I thought we wouldn’t be able to go marketing this week. I assumed that most stallholders would be doing Easter things and that there would be no market. But when I hopped online on Friday to see if there was a Saturday market in our area, I saw that our usual Sunday market venue was going ahead, so this morning, after a hard night as a soprano partying on the descants with the Catholics, I put on my churchgoing clothes again to head off to the market before my more restrained appearance as an alto at the Protestant morning service. With perhaps one gratuitous descant, because what is Easter without a good descant?
…If you think this is an awful lot of churchgoing (and singing), especially for someone who really isn’t sure what she believes in (apart from singing), let me assure you that this year’s collection was actually quite light compared to some years – just those two services, plus helping lead the Way of the Cross through Melbourne. No Maundy Thursday service, no Anglican Tenebrae service, and only one Easter vigil. When you sing in as many church choirs as I do, this is positively minimalist. I may have to sneak along to an Evensong which I’m not singing in tonight, just to cover all my ecumenical bases…
Anyway, to the market we went, where we found that, in fact, an awful lot of the farmers were indeed doing Easter things this weekend, but that on the bright side, there was a chap with a guitar singing ‘Old Macdonald Had A Farm’, and also, the pie merchant was back from a long absence. Just in time for the end of Lent, huzzah! We bought meat pies for lunch, and more as a present for the tenor in my choir who does like his pies and who has been driving me around to all these Easter sings. Lovely, lovely pies with *meat* in them. This particular Lent has turned me into a raging carnivore, at least for now.
The sourdough bread man had hot cross buns, which do not appear in any photographs because we ate them as we walked around the various stalls to see what was there. The next stop after the pies was the tomato lady, because I had spotted eggplants, and have plans for ratatouille to accompany our Easter lamb roast this evening.
We had a long chat about things to do with eggplants, and a friend of hers who is vegan, and I’ve promised her recipes, and possibly an exchange of vegan baked goods for tomatoes and eggplants sometime. I also shamelessly plugged my blog, so hello, Jindivick Tomato Lady if you are reading this! I assure you, your eggplants are going to a Very Good Home indeed.
I wanted some root veggies to go with my lamb roast (lamb roast! I get to have lamb roast!), so we headed to the organic veg stall – the only generalist vegetable stall there today – for potatoes and, as it turned out celeriac. Which I can’t quite decide whether I like, but which is nonetheless appealing for its habit of reminding me of one ofLe Petit Prince’s baobabs.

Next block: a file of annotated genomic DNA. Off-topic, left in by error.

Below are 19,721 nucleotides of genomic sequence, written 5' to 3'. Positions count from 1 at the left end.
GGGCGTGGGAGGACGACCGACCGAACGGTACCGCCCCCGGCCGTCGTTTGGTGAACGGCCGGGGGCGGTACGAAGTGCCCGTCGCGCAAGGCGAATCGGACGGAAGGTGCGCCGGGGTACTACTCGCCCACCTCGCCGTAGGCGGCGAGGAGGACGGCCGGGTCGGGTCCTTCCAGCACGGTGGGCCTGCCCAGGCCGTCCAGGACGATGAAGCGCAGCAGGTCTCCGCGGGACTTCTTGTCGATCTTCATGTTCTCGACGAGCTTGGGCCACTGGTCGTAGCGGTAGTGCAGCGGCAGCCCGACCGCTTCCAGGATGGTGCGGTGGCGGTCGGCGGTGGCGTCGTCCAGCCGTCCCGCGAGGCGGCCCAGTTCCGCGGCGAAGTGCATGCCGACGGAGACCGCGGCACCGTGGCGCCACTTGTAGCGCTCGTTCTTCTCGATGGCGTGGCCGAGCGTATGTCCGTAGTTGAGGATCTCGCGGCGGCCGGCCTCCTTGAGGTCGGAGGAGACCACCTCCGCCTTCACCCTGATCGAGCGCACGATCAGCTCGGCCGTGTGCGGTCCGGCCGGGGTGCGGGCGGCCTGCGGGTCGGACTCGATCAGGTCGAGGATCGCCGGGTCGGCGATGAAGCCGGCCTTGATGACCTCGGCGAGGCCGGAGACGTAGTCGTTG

I’m still rather rich in carrots from last time, so I decided to take the path of sanity and not get more carrots, but I couldn’t resist buying a spaghetti squash. I’ve only cooked spaghetti squash once before, and it wasn’t a success, but there is something absolutely fascinating about a vegetable that you cook whole, open up, and then turn into spaghetti-like strands with a fork. One should never pass up the opportunity to cook with a food that doubles as a toy.
I was magnetically drawn to the bright yellow zucchini, as well as the broccoli, so I got some of each. And I haven’t cooked beetroot for a while, so I decided to get some of the stripey stuff, as well as some rainbow chard, because hey, they’re all part of the same family and should be allowed to play together. Especially when they are wearing such a fabulous array of colours.
Of course, the whole point of autumn at the farmers’ market, at least in my view, is quinces. There’s just something about quinces that I can’t resist. I quite like the taste of them, of course, but I think the true delight of them is their long, slow cooking time, which scents the whole house with this floral, fruity aroma that is just wonderful. And I love their slow change in colour and texture from woody and yellow-green through a pinkish orange to deep ruby and meltingly soft. I don’t know what I’m going to do with these particular quinces yet – I had these ideas about middle-eastern roast lamb with quinces, but my guests this evening have a quince tree and are rather overwhelmed with the things, so I think it would be a bit cruel to feed them more quinces just when they think they’ve escaped.
What I might do is something really decadent, like putting them in a really low oven overnight and having them for breakfast with yoghurt. Imagine waking up to the smell of roasted quinces in the morning… complete autumn indulgence…